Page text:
I heard the ideas and thoughts from leading experts in the summit that increased my leadership abilities. It allowed me to sharpen and gain new skills. Later, when I was back at school in Turkey, I found my skills much useful for my activities in university. In 2016 and 2017, I was chosen as the team captain for Karadeniz Technical University at the Seismic Design Competition that was held in San Francisco, California and Portland, Oregon by the Earthquake Engineering Research Institute, respectively. The leadership skills I learnt at the CIEE Civic Leadership Summit helped me gain a great achievement for my university at the competitions.

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How has the civic leadership summit impacted your life?

When I compare my present time to the years before my participation to Civic Leadership Summit, I feel a huge positive change in myself. I feel like I don’t just belong to the country I was born, I am now a citizen of the world. I am now working to make a difference in the civic life of our communities and developing the combination of knowledge, skills, values and motivation to make a difference and be a changemaker in the world.

What makes you a changemaker?

Afghanistan’s turbulent modern history has been shaped by decades of internal conflicts and extreme natural disasters. These years of war and severe poverty, combined with poor security, have left a huge knowledge gap for the children and youth in Afghanistan. Children in rural areas have been kept far from schools due to the lack of educational facilities. They study in open-air classes with no access to libraries. It is a matter of grave concern that Afghanistan is lagging behind in the education sector and exposes many children to various forms of violence, exploitation, and abuse. Saving the children in Afghanistan by making schools, libraries, and re-opening schools in rural areas with campaigning across the country is one of my most important plans that I want to pursue by starting a volunteer organization after I complete my graduate school.

Celebrating 5 Years of the CIEE Civic Leadership Summit: Valmira Xharavina

Interview with Valmira Xharavina from Kosovo (CIEE Work & Travel USA 2017)

Valmira2

What made you interested in doing an exchange experience in the United States?

It is obvious that being a student nowadays is not easy. We constantly deal with ideas that our life is a mess and we’re always thinking of what we should do to refine it. This kind of feeling always follows us and there will come a time when you will need to change it. The perfect solution to this would be an exchange experience. Why? Because it will definitely be the best experience of your life. You will be independent. You will have the chance to explore a country and its culture that is completely different from your own. Most importantly, you will make the most amazing friends who will make you feel like home. However, the real question is, “why should you do an exchange experience?”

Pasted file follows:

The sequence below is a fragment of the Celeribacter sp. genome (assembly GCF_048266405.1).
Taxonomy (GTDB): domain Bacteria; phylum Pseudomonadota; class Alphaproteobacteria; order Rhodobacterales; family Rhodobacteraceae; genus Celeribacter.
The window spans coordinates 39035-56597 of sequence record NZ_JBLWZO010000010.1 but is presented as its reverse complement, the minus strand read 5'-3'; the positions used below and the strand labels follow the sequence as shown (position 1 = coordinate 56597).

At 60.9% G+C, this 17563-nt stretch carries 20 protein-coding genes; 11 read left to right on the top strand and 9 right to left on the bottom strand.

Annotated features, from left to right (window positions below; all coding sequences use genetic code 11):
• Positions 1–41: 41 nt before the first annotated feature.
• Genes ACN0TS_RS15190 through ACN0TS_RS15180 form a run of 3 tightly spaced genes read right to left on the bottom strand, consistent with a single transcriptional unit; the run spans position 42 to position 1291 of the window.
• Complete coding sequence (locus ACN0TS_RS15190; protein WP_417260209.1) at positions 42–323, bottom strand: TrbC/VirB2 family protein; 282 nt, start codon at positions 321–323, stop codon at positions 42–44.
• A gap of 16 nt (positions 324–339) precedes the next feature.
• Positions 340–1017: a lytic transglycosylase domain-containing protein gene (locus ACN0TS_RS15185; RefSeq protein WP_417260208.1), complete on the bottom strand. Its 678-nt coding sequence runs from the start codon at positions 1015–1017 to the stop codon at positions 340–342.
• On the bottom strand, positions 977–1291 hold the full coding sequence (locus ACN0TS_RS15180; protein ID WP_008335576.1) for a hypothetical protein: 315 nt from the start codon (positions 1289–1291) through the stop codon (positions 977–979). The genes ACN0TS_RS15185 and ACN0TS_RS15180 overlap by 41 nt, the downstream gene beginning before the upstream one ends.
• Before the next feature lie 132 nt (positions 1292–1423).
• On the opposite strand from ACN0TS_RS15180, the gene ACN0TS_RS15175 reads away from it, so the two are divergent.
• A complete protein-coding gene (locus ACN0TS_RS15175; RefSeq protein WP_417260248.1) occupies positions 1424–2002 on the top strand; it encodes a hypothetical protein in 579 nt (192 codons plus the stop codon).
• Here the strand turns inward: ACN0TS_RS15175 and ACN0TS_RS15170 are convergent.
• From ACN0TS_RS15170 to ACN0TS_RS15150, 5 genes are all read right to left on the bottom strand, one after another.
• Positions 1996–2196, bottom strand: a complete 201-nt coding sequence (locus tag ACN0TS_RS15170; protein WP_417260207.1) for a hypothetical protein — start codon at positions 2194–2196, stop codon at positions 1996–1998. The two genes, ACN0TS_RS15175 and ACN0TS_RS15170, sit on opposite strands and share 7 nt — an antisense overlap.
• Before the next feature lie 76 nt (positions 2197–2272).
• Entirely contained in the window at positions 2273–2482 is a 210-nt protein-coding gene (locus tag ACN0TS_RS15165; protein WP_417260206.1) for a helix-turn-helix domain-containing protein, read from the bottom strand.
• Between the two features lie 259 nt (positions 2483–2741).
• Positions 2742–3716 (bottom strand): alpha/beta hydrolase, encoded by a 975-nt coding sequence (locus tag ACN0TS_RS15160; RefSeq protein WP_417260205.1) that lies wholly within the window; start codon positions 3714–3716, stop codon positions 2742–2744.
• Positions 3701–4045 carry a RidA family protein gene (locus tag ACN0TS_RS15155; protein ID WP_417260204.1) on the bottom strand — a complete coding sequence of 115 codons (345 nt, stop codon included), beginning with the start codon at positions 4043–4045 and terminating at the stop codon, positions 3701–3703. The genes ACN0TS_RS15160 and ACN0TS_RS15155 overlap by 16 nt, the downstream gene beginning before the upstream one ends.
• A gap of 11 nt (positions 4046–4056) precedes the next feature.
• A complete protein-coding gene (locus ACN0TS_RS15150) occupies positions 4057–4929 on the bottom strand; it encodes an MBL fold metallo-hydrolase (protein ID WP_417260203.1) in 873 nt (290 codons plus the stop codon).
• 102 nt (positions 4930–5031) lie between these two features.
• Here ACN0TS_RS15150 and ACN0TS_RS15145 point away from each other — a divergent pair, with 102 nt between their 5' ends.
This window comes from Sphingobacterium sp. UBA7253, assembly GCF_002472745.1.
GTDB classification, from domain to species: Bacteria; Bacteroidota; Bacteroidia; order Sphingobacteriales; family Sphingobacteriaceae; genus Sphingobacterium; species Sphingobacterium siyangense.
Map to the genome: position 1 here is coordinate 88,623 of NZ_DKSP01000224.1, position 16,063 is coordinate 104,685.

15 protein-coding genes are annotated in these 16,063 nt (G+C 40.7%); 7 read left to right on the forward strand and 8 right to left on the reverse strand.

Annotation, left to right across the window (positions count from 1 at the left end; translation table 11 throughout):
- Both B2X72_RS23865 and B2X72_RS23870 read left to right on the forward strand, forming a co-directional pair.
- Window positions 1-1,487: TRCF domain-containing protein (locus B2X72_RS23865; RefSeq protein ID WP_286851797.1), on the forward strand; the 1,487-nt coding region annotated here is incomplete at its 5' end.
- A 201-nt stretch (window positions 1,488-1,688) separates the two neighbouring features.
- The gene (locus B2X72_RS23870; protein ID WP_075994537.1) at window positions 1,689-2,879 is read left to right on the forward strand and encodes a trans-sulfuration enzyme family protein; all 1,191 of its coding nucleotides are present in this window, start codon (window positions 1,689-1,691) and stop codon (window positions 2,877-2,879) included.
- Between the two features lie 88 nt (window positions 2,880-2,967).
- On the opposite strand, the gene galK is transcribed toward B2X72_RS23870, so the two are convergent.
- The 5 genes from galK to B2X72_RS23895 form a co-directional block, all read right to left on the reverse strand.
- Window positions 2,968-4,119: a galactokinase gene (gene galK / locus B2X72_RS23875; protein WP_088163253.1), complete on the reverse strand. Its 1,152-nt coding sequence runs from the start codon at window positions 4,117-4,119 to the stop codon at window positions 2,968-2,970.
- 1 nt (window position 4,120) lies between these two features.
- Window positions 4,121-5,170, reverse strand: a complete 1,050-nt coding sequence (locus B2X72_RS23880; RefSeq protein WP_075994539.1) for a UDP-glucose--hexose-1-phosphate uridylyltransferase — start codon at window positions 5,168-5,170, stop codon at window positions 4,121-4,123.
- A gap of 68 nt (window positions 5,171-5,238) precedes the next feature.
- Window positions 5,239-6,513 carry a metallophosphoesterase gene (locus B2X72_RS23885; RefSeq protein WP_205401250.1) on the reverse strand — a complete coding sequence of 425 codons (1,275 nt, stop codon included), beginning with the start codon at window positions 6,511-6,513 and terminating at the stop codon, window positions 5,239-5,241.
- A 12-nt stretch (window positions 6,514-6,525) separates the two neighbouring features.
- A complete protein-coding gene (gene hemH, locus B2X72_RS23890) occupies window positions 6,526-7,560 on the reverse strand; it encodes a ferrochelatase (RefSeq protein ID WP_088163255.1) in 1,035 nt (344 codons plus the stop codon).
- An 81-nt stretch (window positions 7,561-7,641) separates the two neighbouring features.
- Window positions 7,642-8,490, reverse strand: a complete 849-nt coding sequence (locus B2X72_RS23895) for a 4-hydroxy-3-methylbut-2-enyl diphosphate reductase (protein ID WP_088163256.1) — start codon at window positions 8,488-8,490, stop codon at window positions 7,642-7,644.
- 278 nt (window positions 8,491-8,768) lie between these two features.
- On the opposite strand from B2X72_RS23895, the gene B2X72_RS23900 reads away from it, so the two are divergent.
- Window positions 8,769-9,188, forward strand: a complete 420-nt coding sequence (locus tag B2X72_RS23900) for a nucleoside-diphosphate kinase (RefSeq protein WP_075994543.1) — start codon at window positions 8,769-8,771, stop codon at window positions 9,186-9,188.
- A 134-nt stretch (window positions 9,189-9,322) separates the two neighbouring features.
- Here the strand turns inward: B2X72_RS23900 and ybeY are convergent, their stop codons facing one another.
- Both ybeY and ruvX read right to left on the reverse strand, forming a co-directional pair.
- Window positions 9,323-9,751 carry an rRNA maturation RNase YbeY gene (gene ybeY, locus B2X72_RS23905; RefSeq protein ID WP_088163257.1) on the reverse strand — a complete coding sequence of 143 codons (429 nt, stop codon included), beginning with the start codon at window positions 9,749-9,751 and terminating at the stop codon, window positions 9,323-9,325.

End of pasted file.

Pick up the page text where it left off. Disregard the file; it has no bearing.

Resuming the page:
In 2017, it was my first time that I took an exchange experience, and in the beginning, I have to admit it wasn’t easy. You will get in a lot of arguments with yourself. I constantly had thoughts such as “You’re too young, you don’t fit in here, you will be lost of time…” going on in my mind. When I look back at it, I see that it was the greatest decision I could have ever taken and here are some of the reasons why:

  1. It’s an amazing way to learn and improve the English language. When I was in the U.S., I used to live in a dorm and it was the perfect place to advance the language. Talking over and over not just advances the language, but enhances your communication skills as well.
  2. You are young. As we know, the younger you are, the easier it is to learn new things. Things like going alone in the other countries needs more attention. Booking, searching, and exploring will help you to invest in yourself more than you think. I realized that I was being more independent and I did not need anyone else to help me. In other words, you will open a new road to your own life.
  3. You get to know yourself on a level you could not possibly have imagined before. Staying in the U.S. for 4 months made me appreciate everything from my family to the way things are organized in real life. I made friends for life and, from now on, I have the door open almost everywhere. The most interesting things that come from doing an exchange experience in the U.S. is that you will learn the most random, little things that yet in some moments of your life you will use it again and you realize that it somehow all had a purpose.

What is the most important thing you learned at the Civic Leadership Summit?